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Palladium the Rodney Dangerfield of Metals

Commodities / Palladium Jun 20, 2007 - 12:53 PM GMT

By: Money_and_Markets

Commodities

Sean Brodrick writes: I call palladium the Rodney Dangerfield of metals because it gets no respect, I tell ya, no respect at all. It's like the forgotten stepsister in the platinum group of metals — platinum commands princely prices and investor interest, while palladium toils away in silence.

But what if I told you that palladium looks ready to stage a rally this year … a rally so strong that it would be the equivalent of gold going as high as $900 or even $1,000 an ounce? In other words, palladium might be on the verge of getting some respect.


It wouldn't be the first time the metal has soared to nosebleed levels. Palladium topped $1,000 per ounce in January 2001, when Russia temporarily stopped exporting the metal. Russia produces about half the world's palladium, so it can really affect the metal's price.

By 2003, palladium prices had fallen back to a low of about $150 an ounce. The reasons were everything from a slump in demand to platinum substitution (because platinum prices also fell). The metal then spent a long time backing and filling. Now, it is trading at around $370 per ounce — more than twice its lows.

Looking at a chart of the performance of various metals over the past 12 months, you can see that palladium has done quite well, gaining 16.8%.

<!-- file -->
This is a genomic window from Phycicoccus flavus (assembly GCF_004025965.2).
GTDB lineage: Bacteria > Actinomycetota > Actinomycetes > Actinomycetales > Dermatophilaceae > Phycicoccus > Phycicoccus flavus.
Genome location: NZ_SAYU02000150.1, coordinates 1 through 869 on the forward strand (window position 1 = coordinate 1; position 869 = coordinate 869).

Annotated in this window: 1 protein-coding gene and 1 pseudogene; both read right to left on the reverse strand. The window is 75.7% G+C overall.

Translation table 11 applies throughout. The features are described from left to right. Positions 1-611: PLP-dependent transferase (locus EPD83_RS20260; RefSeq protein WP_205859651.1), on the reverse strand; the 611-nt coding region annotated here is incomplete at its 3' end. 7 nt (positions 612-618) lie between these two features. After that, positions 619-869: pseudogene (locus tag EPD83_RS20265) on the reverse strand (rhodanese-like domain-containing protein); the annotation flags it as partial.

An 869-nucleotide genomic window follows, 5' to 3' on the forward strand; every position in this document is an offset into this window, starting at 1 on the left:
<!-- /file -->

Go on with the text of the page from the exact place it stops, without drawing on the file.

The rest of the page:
The question now is whether there are fundamental forces in place that could kick palladium into overdrive. I believe there are!

Palladium Supplies Are Stubbornly Tight …

Palladium may not be as rare as platinum, but it isn't exactly common, either.

The world's largest known palladium deposits are located above the Arctic Circle in northern Siberia. Almost all of the world's reserves lie in Russia, South Africa, Finland, and Zimbabwe, with just small deposits in the U.S., China and Canada.

Russia produced about 3.9 million ounces of palladium last year, easily beating out the 2.95 million ounces produced by South Africa. North America supplied 985,000 ounces and Zimbabwe produced 142,000 ounces.

I've already shown you how much of an impact Russia can have on palladium prices. So it's important that you understand that despite the fact that it was the world's biggest palladium exporter last year, Russia's shipments were 33% below their 1998 peak.

There are a bunch of junior miners scrambling to fill the gap, and many of them could do quite well for themselves (and investors!). However, it takes time to get a mine up and running. And that lag could be palladium's chance to soar to higher price levels.

Especially because …

Palladium Demand Could Rise for Many Reasons

Palladium demand is expected to rise 6.5% this year, according to precious metals consultant CPM Group.

Driving those sales is soaring use of palladium in automotive exhaust systems (catalytic converters). Over the past five years, car manufacturers increased their use of palladium in car exhaust systems by 32%. Last year alone, use of palladium in catalytic converters surged to 4.02 million ounces from 3.87 million ounces in 2005.

For a long time, platinum was really the only metal used for catalytic converters in diesel engines. But that technological barrier has now been hurdled, with palladium being partially substituted for platinum in diesel applications. Remember, diesels get much better fuel efficiency (up to 40% more) than gasoline engines. So given the rising price of gas, diesel is getting very popular.

With platinum prices also rising, palladium use in all car exhaust systems could really take off. I don't think that's been priced into the current palladium prices.